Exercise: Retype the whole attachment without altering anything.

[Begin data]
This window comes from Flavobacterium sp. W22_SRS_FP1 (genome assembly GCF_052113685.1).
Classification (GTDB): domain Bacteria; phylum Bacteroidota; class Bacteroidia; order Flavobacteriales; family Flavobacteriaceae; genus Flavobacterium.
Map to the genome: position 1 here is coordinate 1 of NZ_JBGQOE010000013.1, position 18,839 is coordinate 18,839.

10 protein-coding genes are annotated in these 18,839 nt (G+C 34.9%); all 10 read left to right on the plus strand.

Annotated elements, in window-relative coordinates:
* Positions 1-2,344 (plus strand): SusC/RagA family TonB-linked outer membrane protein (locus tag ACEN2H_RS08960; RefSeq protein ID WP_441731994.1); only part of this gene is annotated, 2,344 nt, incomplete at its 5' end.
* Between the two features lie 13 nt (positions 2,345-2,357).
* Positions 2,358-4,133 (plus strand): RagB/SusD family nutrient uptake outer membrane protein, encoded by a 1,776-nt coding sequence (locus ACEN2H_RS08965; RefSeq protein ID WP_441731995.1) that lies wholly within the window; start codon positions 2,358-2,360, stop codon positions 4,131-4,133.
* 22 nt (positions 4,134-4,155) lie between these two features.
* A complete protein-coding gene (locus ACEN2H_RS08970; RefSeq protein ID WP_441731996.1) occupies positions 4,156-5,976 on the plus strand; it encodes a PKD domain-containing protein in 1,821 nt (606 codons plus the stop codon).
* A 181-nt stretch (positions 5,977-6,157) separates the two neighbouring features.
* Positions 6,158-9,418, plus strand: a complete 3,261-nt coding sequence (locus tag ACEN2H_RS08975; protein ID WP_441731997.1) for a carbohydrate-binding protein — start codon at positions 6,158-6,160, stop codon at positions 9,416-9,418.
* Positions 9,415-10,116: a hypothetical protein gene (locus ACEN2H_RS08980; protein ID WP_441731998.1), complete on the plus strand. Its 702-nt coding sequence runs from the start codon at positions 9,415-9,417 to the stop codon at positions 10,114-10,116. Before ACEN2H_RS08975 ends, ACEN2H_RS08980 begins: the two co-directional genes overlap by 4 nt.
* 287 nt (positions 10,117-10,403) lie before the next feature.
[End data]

This window comes from Flavobacterium sp. W22_SRS_FP1 (genome assembly GCF_052113685.1).
Classification (GTDB): domain Bacteria; phylum Bacteroidota; class Bacteroidia; order Flavobacteriales; family Flavobacteriaceae; genus Flavobacterium.
Map to the genome: position 1 here is coordinate 1 of NZ_JBGQOE010000013.1, position 18,839 is coordinate 18,839.

10 protein-coding genes are annotated in these 18,839 nt (G+C 34.9%); all 10 read left to right on the plus strand.

Annotated elements, in window-relative coordinates:
* Positions 1-2,344 (plus strand): SusC/RagA family TonB-linked outer membrane protein (locus tag ACEN2H_RS08960; RefSeq protein ID WP_441731994.1); only part of this gene is annotated, 2,344 nt, incomplete at its 5' end.
* Between the two features lie 13 nt (positions 2,345-2,357).
* Positions 2,358-4,133 (plus strand): RagB/SusD family nutrient uptake outer membrane protein, encoded by a 1,776-nt coding sequence (locus ACEN2H_RS08965; RefSeq protein ID WP_441731995.1) that lies wholly within the window; start codon positions 2,358-2,360, stop codon positions 4,131-4,133.
* 22 nt (positions 4,134-4,155) lie between these two features.
* A complete protein-coding gene (locus ACEN2H_RS08970; RefSeq protein ID WP_441731996.1) occupies positions 4,156-5,976 on the plus strand; it encodes a PKD domain-containing protein in 1,821 nt (606 codons plus the stop codon).
* A 181-nt stretch (positions 5,977-6,157) separates the two neighbouring features.
* Positions 6,158-9,418, plus strand: a complete 3,261-nt coding sequence (locus tag ACEN2H_RS08975; protein ID WP_441731997.1) for a carbohydrate-binding protein — start codon at positions 6,158-6,160, stop codon at positions 9,416-9,418.
* Positions 9,415-10,116: a hypothetical protein gene (locus ACEN2H_RS08980; protein ID WP_441731998.1), complete on the plus strand. Its 702-nt coding sequence runs from the start codon at positions 9,415-9,417 to the stop codon at positions 10,114-10,116. Before ACEN2H_RS08975 ends, ACEN2H_RS08980 begins: the two co-directional genes overlap by 4 nt.
* 287 nt (positions 10,117-10,403) lie before the next feature.